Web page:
Emergency Quota Act of 1921: Definition & Overview

Lesson Transcript
Instructor: Christopher Prokes

Chris is an instructional designer and college faculty member. He has a Master's Degree in Education and also umpires baseball.

In 1921, the United States Congress enacted the Emergency Quota Act aimed at limiting immigration. Learn more about the definition of the Act through an overview of its background, immigration in early 20th-century America, and the impact of the quota system. Updated: 11/27/2021

Land of the Free?

America is a land of immigrants. Does your heritage involve someone coming here from another country? If so, many people can relate to you. In the late 1800s and early 1900s, the United States witnessed a boom in the number of people coming from other countries, also called immigrants. The quantity of those who came was as numerous as their reasons for coming.

Despite our nation tempting immigrants with the American Dream, the U.S. government began restricting the quantity of those who could come into the country. This was done through the Emergency Quota Act of 1921, also known as the Emergency Immigration Act and Immigration Restriction Act. This act restricted the number of new immigrants per year to 3 percent of the number of residents from that country already in the U.S. Let's examine the basis of the act, why it was passed, and the impact it left.

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  • 0:03 Land of the Free?
  • 0:58 Background on Immigration
  • 1:38 The Emergency Quota Act
  • 4:11 Impact of the Quota System
  • 5:00 Lesson Summary
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Background on Immigration

To understand the Emergency Quota Act, one has to know why there were so many immigrants in the first place. Beginning with the Pilgrims (the first settlers) in 1620, religious freedom has always been a reason to come to America. Some also came for better economic opportunities, such as during the Gold Rush, while others simply wanted a better quality of life. Europe in the 1880s through 1920s was not a great place to be, given World War I and other conflicts. Leadership was poor and brutal, and dreams were to be realized by going to the United States. Millions would come, especially during the height of immigration from approximately 1880 to 1920.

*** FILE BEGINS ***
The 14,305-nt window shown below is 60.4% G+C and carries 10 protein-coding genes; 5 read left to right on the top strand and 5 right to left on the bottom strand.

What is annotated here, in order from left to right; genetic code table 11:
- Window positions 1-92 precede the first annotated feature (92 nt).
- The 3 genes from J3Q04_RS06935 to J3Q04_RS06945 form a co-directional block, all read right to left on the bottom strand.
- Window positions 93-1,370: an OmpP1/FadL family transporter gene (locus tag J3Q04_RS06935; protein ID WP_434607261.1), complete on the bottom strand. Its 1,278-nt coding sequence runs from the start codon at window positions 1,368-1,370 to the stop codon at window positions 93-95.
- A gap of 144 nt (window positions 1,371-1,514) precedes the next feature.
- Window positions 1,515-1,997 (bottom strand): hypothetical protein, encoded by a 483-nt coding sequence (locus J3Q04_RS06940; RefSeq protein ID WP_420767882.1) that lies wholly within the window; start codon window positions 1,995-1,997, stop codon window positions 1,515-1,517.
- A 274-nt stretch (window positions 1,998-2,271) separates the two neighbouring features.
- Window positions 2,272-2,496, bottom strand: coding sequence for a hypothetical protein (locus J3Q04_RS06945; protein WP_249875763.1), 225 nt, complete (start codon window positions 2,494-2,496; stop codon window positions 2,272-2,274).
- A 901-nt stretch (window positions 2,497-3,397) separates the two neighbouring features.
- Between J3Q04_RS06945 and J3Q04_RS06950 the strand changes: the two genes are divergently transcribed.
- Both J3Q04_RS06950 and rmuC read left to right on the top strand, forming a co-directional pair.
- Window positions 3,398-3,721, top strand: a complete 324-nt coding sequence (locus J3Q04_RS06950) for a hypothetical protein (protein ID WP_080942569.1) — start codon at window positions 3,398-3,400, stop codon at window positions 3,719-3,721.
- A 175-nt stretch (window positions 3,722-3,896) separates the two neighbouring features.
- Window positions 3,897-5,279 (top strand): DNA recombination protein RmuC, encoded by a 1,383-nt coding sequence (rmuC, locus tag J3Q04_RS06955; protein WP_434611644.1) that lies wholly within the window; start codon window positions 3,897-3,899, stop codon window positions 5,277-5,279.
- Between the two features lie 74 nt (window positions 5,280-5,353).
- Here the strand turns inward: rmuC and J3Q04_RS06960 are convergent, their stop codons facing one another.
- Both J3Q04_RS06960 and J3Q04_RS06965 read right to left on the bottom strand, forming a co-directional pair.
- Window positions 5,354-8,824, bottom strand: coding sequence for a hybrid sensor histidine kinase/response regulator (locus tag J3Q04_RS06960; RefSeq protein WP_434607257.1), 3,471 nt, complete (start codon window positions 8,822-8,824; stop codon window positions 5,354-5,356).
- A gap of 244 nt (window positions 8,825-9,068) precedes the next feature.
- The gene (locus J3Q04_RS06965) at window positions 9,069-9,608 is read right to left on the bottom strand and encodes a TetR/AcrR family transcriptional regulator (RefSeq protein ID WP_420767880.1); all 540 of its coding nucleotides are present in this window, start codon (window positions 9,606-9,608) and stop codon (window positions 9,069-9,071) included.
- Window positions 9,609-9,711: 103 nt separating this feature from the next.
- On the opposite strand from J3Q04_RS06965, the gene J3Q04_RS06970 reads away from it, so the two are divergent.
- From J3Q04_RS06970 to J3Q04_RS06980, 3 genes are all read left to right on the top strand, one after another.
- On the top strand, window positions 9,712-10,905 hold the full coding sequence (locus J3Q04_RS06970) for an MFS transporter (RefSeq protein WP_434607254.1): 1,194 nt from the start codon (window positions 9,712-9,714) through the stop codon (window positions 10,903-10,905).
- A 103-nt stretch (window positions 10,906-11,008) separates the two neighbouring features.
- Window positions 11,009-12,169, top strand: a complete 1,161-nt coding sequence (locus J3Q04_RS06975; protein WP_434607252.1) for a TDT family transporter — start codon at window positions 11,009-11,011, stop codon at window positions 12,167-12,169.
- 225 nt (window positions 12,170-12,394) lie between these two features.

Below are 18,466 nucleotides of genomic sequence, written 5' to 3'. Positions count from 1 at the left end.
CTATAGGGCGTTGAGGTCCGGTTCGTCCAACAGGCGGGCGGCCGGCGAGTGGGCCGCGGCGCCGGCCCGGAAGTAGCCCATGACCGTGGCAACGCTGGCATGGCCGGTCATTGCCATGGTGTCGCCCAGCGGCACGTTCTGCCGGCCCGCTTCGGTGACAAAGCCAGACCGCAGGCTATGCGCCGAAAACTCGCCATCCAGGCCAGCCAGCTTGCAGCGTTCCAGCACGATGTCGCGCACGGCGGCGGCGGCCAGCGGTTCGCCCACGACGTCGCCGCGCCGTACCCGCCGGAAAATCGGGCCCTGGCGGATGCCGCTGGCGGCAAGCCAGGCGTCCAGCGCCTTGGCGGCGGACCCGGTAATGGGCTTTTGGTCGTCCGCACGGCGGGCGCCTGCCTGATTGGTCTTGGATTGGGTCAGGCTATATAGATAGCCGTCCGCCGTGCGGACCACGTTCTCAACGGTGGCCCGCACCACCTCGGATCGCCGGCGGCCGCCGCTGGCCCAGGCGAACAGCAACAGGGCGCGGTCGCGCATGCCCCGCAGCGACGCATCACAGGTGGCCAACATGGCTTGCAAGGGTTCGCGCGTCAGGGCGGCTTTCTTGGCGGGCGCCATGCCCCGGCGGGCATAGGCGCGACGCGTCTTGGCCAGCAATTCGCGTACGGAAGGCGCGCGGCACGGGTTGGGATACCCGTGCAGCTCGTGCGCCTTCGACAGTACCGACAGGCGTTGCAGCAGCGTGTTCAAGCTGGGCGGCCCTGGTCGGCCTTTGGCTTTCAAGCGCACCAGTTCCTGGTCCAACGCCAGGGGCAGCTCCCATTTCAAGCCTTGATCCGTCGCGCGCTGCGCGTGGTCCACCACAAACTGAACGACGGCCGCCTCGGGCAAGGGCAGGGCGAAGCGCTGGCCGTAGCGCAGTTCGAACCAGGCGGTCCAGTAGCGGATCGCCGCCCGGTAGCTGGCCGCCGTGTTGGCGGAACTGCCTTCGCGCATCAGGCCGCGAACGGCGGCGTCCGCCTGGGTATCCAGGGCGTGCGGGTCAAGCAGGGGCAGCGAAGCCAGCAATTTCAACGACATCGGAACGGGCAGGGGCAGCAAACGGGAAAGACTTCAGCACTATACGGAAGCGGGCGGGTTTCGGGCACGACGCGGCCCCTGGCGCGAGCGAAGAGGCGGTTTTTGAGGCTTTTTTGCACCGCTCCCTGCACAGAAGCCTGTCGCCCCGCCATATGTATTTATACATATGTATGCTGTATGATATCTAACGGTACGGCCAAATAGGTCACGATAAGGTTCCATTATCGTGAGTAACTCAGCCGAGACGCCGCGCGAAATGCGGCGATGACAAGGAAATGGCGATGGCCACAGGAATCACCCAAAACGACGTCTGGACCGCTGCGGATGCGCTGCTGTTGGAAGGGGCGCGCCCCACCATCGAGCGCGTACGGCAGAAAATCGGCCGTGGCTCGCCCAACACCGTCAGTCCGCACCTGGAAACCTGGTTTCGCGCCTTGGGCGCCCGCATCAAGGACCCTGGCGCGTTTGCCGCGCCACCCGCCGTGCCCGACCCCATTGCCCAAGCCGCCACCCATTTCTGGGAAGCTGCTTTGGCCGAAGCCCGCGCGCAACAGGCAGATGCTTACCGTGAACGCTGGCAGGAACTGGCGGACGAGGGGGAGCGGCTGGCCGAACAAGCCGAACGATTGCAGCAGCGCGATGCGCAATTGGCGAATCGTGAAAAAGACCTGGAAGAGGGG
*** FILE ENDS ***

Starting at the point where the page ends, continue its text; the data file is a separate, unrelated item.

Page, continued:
The Emergency Quota Act

So, what spurred the Emergency Quota Act? This question is among the most difficult and diverse to answer regarding the Emergency Quota Act, and there are many reasons why the system was put into place. In the early 1900s, there was a social anti-immigration movement in the United States. People began to push the federal government to restrict the number of foreigners who could enter the country. This is ironic given that there were already many people here that were in fact foreign-born. There was an inherent prejudice and fear against those who were born elsewhere. Known as xenophobia, this fear contributed to the Nativist movement, which believed in rejection of anyone foreign-born.

There were also economic reasons. In 1919, a recession hit the United States. Mainly caused by a decline in the economy after World War I, there was also an increase of the inflation rate. Unemployment was also very high, and many people who were out of work blamed recent immigrants for taking the few jobs that were out there.

Politically, there were reasons as well. In the late 1910s, the U.S. went through the Red Scare, which was inspired by World War I and a revolution in Russia. Many Americans feared a communist rising could occur in this country. Further, it was believed that allowing immigrants from countries that aligned with communist and socialist beliefs would open the floodgates for these ideologies. Once these immigrants arrived, there was no telling how they might convince workers to rise up and revolt. In fact, anarchists (those who want to overthrow the government) were a real problem - to the extent that they were tied to a bombing on Wall Street in 1920. These reasons were enough to push the government to control immigration.

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